CAROLYN'S COMPOSITIONS

October 18, 2011

The Rufus Putnam House in Marietta, Ohio


CAROLYN’S COMPOSITIONS

THE RUFUS PUTNAM HOUSE IN MARIETTA, OHIO

     We stopped at the Campus Martius Museum, Marietta, Ohio, on October 13, 2011. They did something quite unique, but quite reasonable: they designed the museum around a 1788 home.

     Rufus Putnam was one of two New Englanders who initiated the 1786 Ohio Company, which successfully contracted with the United States Congress to purchase a tract of the country’s newly acquired Northwest Territory. The company created the first European community in the territory: Marietta, Ohio. Rufus moved here, built a home, and remained in the wilderness until his death at age 88.

     The museum had other exhibits, which we didn’t have time to explore, displayed from a basement to a second floor.

     It amazes me when I read about the pioneers settle virgin forest land along and west of the Ohio River. What hardships they faced traveling from the Atlantic seacoast over repetitive mountain ranges along “roads” not much better than Indian trails. To further their difficulties many rivers that had to be crossed. Their mode of transportation was foot, horse, and/or wagon train.

     When they arrived at their destination they were confronted with creating structures to protect them from Mother Nature’s elements and all the various critters that live in the forest. Many of these very same creatures also provided them with a food source.

     During Putnam’s initial stay in Marietta he slept on the bench pictured here. The violin represents the music manypioneers brought west with them.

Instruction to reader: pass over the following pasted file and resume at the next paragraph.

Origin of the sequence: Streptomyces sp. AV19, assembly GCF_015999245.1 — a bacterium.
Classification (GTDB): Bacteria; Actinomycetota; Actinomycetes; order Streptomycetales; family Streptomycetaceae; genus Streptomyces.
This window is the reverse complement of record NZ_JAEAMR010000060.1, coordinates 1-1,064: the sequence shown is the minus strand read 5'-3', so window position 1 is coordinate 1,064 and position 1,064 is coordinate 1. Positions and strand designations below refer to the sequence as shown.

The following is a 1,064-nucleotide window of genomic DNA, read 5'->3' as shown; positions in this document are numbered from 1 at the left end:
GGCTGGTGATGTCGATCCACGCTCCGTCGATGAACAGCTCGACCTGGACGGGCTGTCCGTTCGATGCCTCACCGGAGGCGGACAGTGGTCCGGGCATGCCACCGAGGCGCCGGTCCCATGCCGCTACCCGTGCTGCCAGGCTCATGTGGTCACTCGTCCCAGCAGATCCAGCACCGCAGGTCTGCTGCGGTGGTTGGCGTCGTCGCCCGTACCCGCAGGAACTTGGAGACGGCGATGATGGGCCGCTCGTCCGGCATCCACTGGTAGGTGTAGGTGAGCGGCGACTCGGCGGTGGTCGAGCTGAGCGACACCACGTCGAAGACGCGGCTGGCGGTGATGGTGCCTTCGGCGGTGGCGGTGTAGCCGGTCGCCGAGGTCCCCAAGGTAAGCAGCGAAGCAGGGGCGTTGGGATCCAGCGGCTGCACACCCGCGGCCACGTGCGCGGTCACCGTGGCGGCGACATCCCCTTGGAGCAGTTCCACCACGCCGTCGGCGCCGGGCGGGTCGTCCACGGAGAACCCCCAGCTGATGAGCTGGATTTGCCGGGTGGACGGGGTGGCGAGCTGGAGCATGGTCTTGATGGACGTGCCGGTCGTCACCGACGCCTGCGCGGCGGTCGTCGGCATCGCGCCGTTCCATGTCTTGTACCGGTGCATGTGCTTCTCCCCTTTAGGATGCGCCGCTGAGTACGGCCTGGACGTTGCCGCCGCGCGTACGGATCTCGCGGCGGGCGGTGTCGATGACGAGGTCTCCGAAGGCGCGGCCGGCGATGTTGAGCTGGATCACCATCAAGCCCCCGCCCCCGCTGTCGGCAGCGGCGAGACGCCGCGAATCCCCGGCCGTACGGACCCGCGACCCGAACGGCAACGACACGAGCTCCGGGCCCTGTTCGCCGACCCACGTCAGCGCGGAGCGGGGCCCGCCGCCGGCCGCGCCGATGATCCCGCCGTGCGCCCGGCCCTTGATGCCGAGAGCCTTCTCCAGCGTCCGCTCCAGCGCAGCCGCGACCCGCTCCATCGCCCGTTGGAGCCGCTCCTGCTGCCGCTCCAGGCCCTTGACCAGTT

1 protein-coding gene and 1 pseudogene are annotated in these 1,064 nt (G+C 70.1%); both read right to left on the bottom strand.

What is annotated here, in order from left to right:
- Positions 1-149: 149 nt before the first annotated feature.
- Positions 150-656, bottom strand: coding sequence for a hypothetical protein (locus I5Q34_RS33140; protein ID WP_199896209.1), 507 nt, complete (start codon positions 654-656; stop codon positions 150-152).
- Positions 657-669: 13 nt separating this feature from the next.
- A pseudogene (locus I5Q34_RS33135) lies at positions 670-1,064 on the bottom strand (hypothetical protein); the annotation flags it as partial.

Seeing the remains of the Rufus Putnam house increased my appreciation of the difficulties—and the skill—of these pioneers. They had to fell trees, cut boards, and construct the dwelling, all without the use of the power tools we have available today. Yet, the finished product was sturdy and long-lasting, a dwelling that I might be proud to live in today.

     That is, except for the fireplaces that burned twenty-four hours a day for three hundred sixty five days a year. That is quite a fire risk—and I imagine many structures were destroyed by fire.  

   After touring the Rufus Putnam house we only had a bit of time to visit the Ohio Company Land Office, a small building used for real estate marketing. It is a separate building in the yard of the Campus Martius Museum. It is the original building.

     I was pleased that I was allowed to take photographs while touring the Rufus Putnam house and the Ohio Company Land Office. Having illustrations available when writing about something is valuable.

      We left the Campus Martius Museum in heavy rain, picked up Route 7, and headed off for Gallipolis. The rain slowed, stopping by the time we reached Gallipolis, which we will explore tomorrow.

~~~~~~~~~~~~     

ADDITIONAL READING:

A 1786 MEETING IN VERMONT (Novel #1)

THE OHIO COMPANY AND SCIOTO ASSOCIATES LAND PURCHASES (Novel #2)

The Rev. Manasseh Cutler Visits Peale’s Museum in Philadelphia

The Start of Marietta and Gallipolis in Ohio

The French military in America during the American Revolution Part 1

Native American Warfare on the Western Frontier

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1 Comment »

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    Comment by Joyce — November 21, 2012 @ 3:16 pm | Reply


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